First there was President Reagan’s former speechwriter, Peggy Noonan, previously sympathetic to President Obama:
The president, in my view, continues to govern in a way that suggests he is chronically detached from the central and immediate concerns of his countrymen.
Then prominent Obama supporter Maureen Dowd turned up the volume with Once more, with feeling:
President Spock’s behavior is illogical. Once more, he has willfully and inexplicably resisted fulfilling a signal part of his job: being a prism in moments of fear and pride, reflecting what Americans feel so they know he gets it…
Instead of getting Bill Clinton to offer Joe Sestak a job, Obama should be offering Clinton one. Bill would certainly know how to gush at a gusher gone haywire. Let him resume a cameo role as Feeler in Chief. The post is open.
James Carville’s rage about the President’s lack of response to the oil spill provoked this analysis from Ruben Navarette:
Americans don’t want a president with ice water in his veins. Whenever there is a disaster, whether natural or man-made, they want a leader who takes decisive action and speeds up the recovery. But they also want someone with passion who sees an injustice and the suffering it caused and reacts with a range of emotions — including, when appropriate, rage.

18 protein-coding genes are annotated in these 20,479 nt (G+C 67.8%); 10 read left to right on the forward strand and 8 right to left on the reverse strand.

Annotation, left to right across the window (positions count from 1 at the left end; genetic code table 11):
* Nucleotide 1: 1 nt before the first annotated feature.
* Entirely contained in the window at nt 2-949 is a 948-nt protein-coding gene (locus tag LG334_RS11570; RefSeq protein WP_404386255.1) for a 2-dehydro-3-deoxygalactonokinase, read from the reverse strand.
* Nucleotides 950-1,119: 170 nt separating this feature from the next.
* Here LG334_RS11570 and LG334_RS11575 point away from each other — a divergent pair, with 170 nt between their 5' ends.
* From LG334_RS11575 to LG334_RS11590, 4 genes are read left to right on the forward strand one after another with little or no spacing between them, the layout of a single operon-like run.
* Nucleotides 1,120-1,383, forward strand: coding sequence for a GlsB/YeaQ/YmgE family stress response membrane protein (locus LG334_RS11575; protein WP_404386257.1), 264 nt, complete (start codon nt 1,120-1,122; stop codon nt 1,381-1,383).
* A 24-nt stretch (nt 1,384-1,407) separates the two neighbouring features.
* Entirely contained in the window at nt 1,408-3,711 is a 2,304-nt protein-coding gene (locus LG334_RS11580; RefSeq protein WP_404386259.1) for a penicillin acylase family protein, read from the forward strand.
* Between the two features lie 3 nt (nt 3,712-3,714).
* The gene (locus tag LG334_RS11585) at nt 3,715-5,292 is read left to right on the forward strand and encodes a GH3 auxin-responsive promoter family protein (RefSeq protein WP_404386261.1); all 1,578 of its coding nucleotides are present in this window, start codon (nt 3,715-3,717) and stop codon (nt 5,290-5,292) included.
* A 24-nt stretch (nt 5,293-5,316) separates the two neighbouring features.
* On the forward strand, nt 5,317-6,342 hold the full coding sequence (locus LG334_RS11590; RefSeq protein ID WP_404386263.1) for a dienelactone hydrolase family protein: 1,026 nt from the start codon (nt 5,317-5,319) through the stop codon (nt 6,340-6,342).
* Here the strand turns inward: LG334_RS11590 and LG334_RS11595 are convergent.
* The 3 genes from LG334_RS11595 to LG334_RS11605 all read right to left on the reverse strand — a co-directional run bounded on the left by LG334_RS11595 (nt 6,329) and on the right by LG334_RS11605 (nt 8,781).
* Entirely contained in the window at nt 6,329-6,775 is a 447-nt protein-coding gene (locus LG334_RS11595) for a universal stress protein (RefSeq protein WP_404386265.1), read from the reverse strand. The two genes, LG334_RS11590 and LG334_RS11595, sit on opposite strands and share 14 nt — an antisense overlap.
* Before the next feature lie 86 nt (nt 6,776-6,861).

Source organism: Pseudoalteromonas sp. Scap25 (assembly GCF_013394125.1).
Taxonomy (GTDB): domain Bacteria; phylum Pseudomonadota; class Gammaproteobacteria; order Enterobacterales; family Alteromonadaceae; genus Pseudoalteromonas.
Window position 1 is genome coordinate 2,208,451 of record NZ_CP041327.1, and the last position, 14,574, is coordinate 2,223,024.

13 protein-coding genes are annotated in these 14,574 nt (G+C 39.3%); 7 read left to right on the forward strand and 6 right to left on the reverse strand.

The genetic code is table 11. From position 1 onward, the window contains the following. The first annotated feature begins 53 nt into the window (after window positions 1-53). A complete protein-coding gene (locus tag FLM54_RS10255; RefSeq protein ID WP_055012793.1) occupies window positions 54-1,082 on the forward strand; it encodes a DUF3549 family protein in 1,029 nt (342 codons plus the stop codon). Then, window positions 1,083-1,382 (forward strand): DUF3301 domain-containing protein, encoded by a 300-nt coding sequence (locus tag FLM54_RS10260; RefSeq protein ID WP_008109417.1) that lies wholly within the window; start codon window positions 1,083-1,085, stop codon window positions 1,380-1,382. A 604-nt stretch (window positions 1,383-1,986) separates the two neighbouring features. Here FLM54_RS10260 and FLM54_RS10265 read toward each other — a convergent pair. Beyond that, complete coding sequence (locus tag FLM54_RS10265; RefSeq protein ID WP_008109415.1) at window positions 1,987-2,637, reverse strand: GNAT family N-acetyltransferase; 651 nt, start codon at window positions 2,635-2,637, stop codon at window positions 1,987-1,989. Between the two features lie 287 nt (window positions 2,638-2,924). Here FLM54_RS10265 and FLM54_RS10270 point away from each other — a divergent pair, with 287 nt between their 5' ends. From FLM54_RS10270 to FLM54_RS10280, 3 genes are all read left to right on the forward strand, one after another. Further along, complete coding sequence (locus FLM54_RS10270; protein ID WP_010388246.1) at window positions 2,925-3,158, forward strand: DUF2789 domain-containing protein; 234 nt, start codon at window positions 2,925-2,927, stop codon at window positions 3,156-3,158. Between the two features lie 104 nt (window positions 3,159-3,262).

In some ways you cannot but feel sorry for President Obama. Being President can be a thankless task. Journalists previously criticized both President Clinton and President Bush for lacking control of their feelings (though in different ways!). President Obama was going to be different, they told us. He was going to be calm, rational, thoughtful, and reasonable. And now when he is calm, rational, thoughtful, and reasonable…we want more FEELING! Public opinion can be so fickle, as Jesus Himself noted when comparing the people’s critical response to both “detached” John the Baptist and His own “over-involvement” with sinners (Matt. 11:16-19).
However, the current criticism of President Obama does remind pastors of the huge importance of of empathy in human relationships. The most “successful” pastors I’ve come across have been those who were able to weep with those who weep (and rejoice with those who rejoice). In times of crisis and catastrophe, often the best thing we can do is let a (real) tear roll down our cheeks. That micro-ounce of salty water can comfort people in a way that no amount of words can. And, of course, that tear, that empathy, also creates a context in which our words (God’s Word) will be heard better.
One of the reasons why we listen so carefully to Jesus’ words is because He is “acquainted with our grief” and “touched with the feeling of our infirmities.” He truly is “Feeler in Chief.” And His under-shepherds should reflect this as they help His suffering sheep. Instead of “having ice water in our veins” we have Christ’s Spirit in our hearts. That, surely, must produce passionate, involved, emotional, and sympathetic pastors.